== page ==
Erich Gamma: Yes, and it is funny that you mention the iPhone. The iPhone SDK is based on the NeXTStep object-oriented frameworks like the AppKit. It already existed when we wrote Design Patterns 15 years ago and was one source of inspiration. We actually refer to this framework in several of our patterns: Adapter, Bridge, Proxy, and Chain of Responsibility.
Richard: Which is a great example of the enduring nature of good design, and how it survives different technical manifestations.
Erich: Just as an aside, it is also easy to forget that we wrote design patterns before there was Java or C#.
February 9, 2010
February 4, 2010
- Felten’s Third Law
- Given an intractable and complex policy problem, people tend to look to areas they are not experts in to save the day.
Given a difficult technology policy problem, lawyers will tend to seek technology solutions and technologists will tend to seek legal solutions. … It’s easy to reject non-solutions in your own area because you have the knowledge to recognize why they will fail; but there must be a solution lurking somewhere in the unexplored wilderness of the other area.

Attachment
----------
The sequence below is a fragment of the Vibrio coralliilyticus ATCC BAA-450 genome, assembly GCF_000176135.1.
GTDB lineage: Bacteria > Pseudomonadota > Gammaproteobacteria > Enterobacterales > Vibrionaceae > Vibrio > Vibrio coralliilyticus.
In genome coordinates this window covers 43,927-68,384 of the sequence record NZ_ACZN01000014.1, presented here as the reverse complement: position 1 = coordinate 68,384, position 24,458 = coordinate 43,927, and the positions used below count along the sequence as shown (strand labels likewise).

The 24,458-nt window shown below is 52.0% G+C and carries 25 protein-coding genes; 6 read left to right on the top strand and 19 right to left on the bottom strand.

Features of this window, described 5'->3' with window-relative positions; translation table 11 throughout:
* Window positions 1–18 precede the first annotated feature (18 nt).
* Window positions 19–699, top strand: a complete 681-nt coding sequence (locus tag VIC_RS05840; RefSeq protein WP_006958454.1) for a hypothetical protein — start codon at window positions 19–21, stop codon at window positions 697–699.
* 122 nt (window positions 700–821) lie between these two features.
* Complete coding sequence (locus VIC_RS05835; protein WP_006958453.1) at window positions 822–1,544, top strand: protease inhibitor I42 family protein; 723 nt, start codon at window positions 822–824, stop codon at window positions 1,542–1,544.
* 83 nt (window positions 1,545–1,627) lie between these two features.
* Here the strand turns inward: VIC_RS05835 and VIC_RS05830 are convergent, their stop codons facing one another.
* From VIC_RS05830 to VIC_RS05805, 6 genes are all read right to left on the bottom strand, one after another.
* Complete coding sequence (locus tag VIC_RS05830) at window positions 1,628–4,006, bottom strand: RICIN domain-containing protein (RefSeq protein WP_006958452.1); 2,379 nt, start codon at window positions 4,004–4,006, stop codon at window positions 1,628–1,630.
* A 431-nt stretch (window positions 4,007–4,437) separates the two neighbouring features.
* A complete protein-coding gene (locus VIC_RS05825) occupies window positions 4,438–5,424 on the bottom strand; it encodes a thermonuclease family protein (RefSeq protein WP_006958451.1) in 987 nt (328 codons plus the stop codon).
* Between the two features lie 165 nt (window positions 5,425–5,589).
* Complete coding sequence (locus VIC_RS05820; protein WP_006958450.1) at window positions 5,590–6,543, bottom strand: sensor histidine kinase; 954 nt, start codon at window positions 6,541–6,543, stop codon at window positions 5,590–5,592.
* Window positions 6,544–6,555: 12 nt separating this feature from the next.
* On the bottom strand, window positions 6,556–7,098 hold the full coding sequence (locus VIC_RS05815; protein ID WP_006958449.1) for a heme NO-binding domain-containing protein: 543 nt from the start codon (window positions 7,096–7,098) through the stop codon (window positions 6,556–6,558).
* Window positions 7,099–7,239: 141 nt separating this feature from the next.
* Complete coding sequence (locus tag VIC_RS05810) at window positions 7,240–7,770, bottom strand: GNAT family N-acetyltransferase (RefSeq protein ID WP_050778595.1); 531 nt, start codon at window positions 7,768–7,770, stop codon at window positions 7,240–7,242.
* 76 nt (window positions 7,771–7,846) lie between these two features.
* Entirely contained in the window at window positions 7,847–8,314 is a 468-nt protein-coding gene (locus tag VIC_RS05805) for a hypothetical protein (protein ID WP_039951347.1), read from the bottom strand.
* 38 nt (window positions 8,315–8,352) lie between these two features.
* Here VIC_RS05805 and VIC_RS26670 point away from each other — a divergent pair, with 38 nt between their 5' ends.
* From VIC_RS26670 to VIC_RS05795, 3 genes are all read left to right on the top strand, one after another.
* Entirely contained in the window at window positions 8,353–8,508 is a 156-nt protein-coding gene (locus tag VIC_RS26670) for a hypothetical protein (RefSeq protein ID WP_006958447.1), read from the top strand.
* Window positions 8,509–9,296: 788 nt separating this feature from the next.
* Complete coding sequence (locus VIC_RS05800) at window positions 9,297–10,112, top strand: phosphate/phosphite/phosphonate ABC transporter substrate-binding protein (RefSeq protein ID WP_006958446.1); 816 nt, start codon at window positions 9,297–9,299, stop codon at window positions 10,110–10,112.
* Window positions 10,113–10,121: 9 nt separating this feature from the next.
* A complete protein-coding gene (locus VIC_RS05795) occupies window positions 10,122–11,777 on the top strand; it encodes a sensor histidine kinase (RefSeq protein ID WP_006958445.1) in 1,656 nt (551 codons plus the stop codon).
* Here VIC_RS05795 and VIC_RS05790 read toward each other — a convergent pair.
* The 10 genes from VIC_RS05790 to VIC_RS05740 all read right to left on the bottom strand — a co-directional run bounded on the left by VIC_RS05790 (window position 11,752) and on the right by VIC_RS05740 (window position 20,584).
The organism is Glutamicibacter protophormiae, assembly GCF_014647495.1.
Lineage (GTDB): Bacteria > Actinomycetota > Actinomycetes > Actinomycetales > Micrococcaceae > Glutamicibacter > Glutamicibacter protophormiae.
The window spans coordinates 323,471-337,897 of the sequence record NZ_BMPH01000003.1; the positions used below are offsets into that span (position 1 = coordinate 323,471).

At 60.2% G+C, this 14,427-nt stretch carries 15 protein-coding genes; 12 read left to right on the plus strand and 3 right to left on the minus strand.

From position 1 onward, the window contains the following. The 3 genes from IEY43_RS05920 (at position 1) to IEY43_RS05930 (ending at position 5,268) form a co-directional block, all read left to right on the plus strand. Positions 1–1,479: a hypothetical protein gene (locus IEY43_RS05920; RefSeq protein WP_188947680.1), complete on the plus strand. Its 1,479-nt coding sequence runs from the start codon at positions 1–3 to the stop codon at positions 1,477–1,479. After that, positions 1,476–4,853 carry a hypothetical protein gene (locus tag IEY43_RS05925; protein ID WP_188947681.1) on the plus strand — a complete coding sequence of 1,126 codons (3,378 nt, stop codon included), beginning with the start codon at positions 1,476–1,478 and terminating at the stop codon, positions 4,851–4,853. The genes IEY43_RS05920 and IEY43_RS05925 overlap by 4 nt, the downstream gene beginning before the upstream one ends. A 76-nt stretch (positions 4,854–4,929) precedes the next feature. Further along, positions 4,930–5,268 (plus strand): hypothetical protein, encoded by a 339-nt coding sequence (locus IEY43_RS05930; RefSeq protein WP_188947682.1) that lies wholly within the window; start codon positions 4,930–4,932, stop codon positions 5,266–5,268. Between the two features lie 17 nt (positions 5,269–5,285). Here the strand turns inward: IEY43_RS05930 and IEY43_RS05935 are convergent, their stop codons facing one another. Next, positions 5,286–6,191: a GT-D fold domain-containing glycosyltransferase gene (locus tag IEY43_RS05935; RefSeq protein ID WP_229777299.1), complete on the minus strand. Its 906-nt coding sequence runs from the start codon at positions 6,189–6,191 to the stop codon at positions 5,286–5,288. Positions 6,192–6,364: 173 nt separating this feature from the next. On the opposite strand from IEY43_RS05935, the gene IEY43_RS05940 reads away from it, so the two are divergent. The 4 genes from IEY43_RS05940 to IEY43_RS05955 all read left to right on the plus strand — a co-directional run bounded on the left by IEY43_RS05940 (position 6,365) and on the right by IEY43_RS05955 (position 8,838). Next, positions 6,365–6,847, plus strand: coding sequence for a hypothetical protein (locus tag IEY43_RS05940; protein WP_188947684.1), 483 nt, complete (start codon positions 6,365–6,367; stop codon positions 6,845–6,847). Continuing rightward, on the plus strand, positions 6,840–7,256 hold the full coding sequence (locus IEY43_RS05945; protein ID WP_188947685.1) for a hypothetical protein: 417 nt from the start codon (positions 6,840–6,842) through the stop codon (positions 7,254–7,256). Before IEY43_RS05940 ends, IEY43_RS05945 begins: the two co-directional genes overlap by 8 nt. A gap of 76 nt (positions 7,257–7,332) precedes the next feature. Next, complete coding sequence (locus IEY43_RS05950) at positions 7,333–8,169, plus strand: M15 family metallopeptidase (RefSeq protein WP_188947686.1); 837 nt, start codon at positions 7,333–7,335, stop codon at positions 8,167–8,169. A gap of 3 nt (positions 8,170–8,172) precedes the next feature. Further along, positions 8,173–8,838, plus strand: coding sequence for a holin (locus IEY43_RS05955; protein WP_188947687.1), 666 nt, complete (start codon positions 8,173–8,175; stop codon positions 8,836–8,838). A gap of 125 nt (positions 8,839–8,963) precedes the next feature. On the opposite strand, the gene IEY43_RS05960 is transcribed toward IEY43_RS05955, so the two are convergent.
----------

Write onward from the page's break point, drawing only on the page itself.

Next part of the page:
— Ed Felton.
January 13, 2010
Splash screens are evil. While branding is important, the proper place for it is in the iconography, optional “About” or “Info” screens, and App Store profiles. The most common interaction pattern with iPhone applications is to launch them frequently, close them quickly, and treat them as part of a set of tools that interact to comprise a single user experience. Splash screens break the perception of seamlessness.